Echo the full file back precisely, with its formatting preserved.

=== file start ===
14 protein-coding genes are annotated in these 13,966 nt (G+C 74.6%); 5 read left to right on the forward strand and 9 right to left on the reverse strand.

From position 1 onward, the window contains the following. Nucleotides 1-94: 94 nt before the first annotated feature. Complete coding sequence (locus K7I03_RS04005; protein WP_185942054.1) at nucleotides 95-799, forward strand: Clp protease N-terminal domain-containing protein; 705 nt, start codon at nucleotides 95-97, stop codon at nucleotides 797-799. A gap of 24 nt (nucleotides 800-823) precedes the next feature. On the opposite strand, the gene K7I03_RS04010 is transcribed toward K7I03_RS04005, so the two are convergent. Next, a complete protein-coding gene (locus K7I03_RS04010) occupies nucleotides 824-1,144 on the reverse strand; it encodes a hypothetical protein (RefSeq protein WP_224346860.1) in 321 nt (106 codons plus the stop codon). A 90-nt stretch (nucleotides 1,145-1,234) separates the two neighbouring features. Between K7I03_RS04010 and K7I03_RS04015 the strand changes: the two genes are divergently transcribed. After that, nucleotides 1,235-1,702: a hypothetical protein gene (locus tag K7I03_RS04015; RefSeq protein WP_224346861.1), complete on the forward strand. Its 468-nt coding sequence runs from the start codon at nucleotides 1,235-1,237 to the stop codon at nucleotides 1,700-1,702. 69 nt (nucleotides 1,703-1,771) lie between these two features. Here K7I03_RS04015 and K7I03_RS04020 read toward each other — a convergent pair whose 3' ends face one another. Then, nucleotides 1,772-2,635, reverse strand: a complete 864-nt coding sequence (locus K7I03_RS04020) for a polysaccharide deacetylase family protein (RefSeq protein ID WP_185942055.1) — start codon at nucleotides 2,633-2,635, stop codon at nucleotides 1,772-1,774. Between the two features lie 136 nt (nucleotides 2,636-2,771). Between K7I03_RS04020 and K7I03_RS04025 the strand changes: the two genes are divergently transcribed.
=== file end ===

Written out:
14 protein-coding genes are annotated in these 13,966 nt (G+C 74.6%); 5 read left to right on the forward strand and 9 right to left on the reverse strand.

From position 1 onward, the window contains the following. Nucleotides 1-94: 94 nt before the first annotated feature. Complete coding sequence (locus K7I03_RS04005; protein WP_185942054.1) at nucleotides 95-799, forward strand: Clp protease N-terminal domain-containing protein; 705 nt, start codon at nucleotides 95-97, stop codon at nucleotides 797-799. A gap of 24 nt (nucleotides 800-823) precedes the next feature. On the opposite strand, the gene K7I03_RS04010 is transcribed toward K7I03_RS04005, so the two are convergent. Next, a complete protein-coding gene (locus K7I03_RS04010) occupies nucleotides 824-1,144 on the reverse strand; it encodes a hypothetical protein (RefSeq protein WP_224346860.1) in 321 nt (106 codons plus the stop codon). A 90-nt stretch (nucleotides 1,145-1,234) separates the two neighbouring features. Between K7I03_RS04010 and K7I03_RS04015 the strand changes: the two genes are divergently transcribed. After that, nucleotides 1,235-1,702: a hypothetical protein gene (locus tag K7I03_RS04015; RefSeq protein WP_224346861.1), complete on the forward strand. Its 468-nt coding sequence runs from the start codon at nucleotides 1,235-1,237 to the stop codon at nucleotides 1,700-1,702. 69 nt (nucleotides 1,703-1,771) lie between these two features. Here K7I03_RS04015 and K7I03_RS04020 read toward each other — a convergent pair whose 3' ends face one another. Then, nucleotides 1,772-2,635, reverse strand: a complete 864-nt coding sequence (locus K7I03_RS04020) for a polysaccharide deacetylase family protein (RefSeq protein ID WP_185942055.1) — start codon at nucleotides 2,633-2,635, stop codon at nucleotides 1,772-1,774. Between the two features lie 136 nt (nucleotides 2,636-2,771). Between K7I03_RS04020 and K7I03_RS04025 the strand changes: the two genes are divergently transcribed.